GlaxoSmithKline has responded quickly to refute an article in the New England Journal of Medicine which suggests that the firm’s blockbuster diabetes treatment Avandia might significantly increase the risk of heart attacks.
Nevertheless, the impact of the article has been considerable and led to a 5% decline in GSK’s stock price as well as a safety alert from the US Food and Drug Administration. In the meta-analysis, authored by Steven Nissen, one of the first doctors to raise questions about the cardiovascular safety of Merck & Co’s Vioxx (rofecoxib), and Kathy Wolski, researchers looked at 42 studies of Avandia (rosiglitazone) involving 15,560 patients who received the drug and 12,283 who were treated with placebos or other medicines.
The study in the NEJM concluded that patients on Avandia were 64% more likely to die from cardiovascular causes, and raised the likelihood of suffering a heart attack by 43%. There were a total of 158 heart attacks and 61 deaths from cardiovascular causes in patients involved in the studies but the number of rosiglitazone-associated events was small – 86 myocardial infarctions in Avandia patients versus 72 in the controls and 39 cardiovascular deaths versus 22.
Weaknesses in data used in meta-analysis
The authors acknowledged that there were possible weaknesses in the data used in the meta-analysis and its findings could have resulted from chance, but the NEJM’s editor, Jeffrey Drazen, said: “We view this as the best publicly available data on a very important question. It shows what we regard as a preliminary, but worrisome, signal about cardiovascular toxicity of this drug.”
An editorial accompanying the article, written by Bruce Psaty and Curt Furberg, also acknowledged that the study had a number of serious limitations and "the possibility that the findings were due to chance cannot be excluded," regulatory action by the FDA is warranted. “In view of the potential cardiovascular risks,” the editorial said, “and in the absence of evidence of other related advantages, except for laboratory measures of glycaemic control, the rationale for prescribing rosiglitazone at this time is unclear.”
Drs Psaty and Furberg also tore a strip off the FDA, saying that “insofar as the findings of Nissen and Wolski represent a valid estimate of the risk of cardiovascular events, rosiglitazone represents a major failure of the drug-use and drug-approval processes in the USA.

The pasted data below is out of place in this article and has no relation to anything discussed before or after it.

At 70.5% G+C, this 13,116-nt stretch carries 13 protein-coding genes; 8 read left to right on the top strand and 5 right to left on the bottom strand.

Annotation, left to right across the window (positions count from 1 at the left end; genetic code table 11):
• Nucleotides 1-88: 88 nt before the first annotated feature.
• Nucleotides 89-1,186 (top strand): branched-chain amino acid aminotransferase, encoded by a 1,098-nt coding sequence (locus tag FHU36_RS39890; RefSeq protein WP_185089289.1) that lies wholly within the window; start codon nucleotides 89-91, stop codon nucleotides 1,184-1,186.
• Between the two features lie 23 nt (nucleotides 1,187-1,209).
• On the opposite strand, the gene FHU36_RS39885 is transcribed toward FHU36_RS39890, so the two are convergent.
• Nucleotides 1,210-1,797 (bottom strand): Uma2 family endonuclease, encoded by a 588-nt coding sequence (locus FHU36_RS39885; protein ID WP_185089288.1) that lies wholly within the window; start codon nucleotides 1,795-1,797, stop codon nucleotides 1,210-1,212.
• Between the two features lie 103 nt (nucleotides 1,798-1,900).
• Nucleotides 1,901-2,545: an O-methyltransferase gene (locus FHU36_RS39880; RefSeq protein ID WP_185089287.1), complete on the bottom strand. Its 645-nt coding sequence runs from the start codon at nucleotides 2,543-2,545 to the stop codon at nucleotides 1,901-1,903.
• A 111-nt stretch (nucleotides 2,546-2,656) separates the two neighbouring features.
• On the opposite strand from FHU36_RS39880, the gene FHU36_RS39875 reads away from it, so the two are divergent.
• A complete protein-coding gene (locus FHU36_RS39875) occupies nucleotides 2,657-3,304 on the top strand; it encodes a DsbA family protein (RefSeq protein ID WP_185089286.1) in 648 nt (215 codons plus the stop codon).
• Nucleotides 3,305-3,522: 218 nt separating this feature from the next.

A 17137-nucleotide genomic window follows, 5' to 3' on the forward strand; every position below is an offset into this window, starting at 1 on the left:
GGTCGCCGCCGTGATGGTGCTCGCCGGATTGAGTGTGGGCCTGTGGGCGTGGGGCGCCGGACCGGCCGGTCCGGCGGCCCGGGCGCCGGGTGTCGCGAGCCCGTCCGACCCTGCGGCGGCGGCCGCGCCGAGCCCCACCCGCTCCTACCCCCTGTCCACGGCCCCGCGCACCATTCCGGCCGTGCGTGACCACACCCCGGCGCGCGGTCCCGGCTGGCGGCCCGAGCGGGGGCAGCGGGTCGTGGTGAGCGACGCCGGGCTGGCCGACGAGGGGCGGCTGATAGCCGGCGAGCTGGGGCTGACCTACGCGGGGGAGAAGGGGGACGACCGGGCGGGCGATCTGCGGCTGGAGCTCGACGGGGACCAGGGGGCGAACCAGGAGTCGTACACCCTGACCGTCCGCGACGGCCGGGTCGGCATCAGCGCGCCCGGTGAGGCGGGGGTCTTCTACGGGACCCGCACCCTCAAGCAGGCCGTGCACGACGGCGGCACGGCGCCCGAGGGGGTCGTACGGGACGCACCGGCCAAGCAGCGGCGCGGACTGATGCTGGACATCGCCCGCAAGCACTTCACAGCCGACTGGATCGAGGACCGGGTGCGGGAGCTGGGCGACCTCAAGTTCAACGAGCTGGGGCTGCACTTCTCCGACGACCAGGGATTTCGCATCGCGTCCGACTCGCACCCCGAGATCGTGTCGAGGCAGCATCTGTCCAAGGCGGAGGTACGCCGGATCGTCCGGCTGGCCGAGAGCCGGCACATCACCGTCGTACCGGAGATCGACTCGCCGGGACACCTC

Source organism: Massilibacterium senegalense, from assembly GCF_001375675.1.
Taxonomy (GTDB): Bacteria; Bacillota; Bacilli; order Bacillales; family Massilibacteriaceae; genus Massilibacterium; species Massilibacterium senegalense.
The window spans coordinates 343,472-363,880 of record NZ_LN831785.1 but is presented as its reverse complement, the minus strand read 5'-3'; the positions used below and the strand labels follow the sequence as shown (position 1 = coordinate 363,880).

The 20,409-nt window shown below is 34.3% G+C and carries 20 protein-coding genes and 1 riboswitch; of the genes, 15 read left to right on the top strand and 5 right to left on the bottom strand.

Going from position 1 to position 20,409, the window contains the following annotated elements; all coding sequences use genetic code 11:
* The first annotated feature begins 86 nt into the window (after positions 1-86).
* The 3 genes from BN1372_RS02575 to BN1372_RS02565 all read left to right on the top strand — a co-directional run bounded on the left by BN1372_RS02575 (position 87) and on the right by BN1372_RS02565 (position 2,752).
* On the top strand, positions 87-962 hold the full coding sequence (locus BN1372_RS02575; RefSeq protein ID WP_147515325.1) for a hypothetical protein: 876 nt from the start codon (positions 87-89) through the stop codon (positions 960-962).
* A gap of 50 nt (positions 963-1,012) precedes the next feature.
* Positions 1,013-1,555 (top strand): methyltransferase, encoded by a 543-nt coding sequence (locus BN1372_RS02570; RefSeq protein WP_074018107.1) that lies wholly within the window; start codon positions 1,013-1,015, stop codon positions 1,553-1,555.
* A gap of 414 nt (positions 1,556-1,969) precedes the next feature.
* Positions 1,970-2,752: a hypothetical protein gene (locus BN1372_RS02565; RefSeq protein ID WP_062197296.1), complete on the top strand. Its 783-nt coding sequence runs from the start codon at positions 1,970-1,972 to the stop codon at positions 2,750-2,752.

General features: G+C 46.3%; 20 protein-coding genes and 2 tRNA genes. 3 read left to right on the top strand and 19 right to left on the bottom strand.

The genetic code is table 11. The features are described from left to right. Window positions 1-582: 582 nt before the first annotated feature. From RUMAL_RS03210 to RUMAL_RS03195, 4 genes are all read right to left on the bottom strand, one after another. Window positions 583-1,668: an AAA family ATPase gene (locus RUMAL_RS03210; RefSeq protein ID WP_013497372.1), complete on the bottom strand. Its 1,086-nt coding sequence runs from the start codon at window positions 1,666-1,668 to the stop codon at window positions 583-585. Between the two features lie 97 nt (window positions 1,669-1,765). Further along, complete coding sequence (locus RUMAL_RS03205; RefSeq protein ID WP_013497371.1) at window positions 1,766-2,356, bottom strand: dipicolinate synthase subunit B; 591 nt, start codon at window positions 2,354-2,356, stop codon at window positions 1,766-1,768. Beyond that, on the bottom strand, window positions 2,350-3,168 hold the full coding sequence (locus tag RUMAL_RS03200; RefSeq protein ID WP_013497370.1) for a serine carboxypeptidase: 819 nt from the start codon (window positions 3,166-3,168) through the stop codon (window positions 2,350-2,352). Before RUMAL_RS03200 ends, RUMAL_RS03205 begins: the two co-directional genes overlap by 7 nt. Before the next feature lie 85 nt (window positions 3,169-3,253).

GSK came out fighting and said that it “strongly disagrees with the conclusions reached in the NEJM article, which are based on incomplete evidence and a methodology that the author admits has significant limitations”. The firm added that “in contrast to a meta-analysis, the most scientifically rigorous way to examine the safety and benefits of a medicine is to conduct large scale, long-term clinical trials in patients with the disease. Several trials of this type have been ongoing for many years.”
In particular, GSK pointed to its long-term, landmark ADOPT study which compared both the safety and effectiveness of Avandia with other oral anti-diabetic medicines in over 4,300 patients studied for up to six years. This showed that the overall risk of serious, cardiovascular events for patients on Avandia was comparable to metformin and sulfonylurea (glyburide), two of the most commonly used medicines to treat type 2 diabetes. In another long-term study, DREAM – which followed over 5,200 patients at high risk of developing of type 2 diabetes for a period of three to five years - Avandia monotherapy showed no increase in cardiovascular risk when compared to placebo.
In its safety alert, the FDA said that while it is aware of "a potential safety issue" associated with Avandia, it is not asking GSK to take any action as yet. This is because other published and unpublished data of the compound, including an interim analysis of data from the ongoing RECORD trial and unpublished reanalyses of data from DREAM “provide contradictory evidence about the risks in patients treated with Avandia”. The agency added that it “has not confirmed the clinical significance of the reported increased risk in the context of other studies,” noting that “there is inherent risk associated with switching patients with diabetes from one treatment to another.” The FDA did confirm, however, that it is reviewing the safety of Avandia
Avandia has been on the market since 1999 and had first-quarter sales of $384 million, up 24%, making it GSK’s second best-seller. However the NEJM could contribute to a dent in that figure as patients are likely to flock to their physicians and look to switch treatments. That is the sort of response US consumer group Public Citizen would like to see and Sidney Wolfe, director of its Health Research Group, claimed that “despite prior knowledge of serious cardiac problems,” the FDA has failed to require GSK to adequately warn about the dangers of this drug “that should be, at best, a last-choice treatment for type 2 diabetes. Dr Wolfe concluded by saying that “we strongly urge patients - as we have for almost two and a half years - not to use this drug”.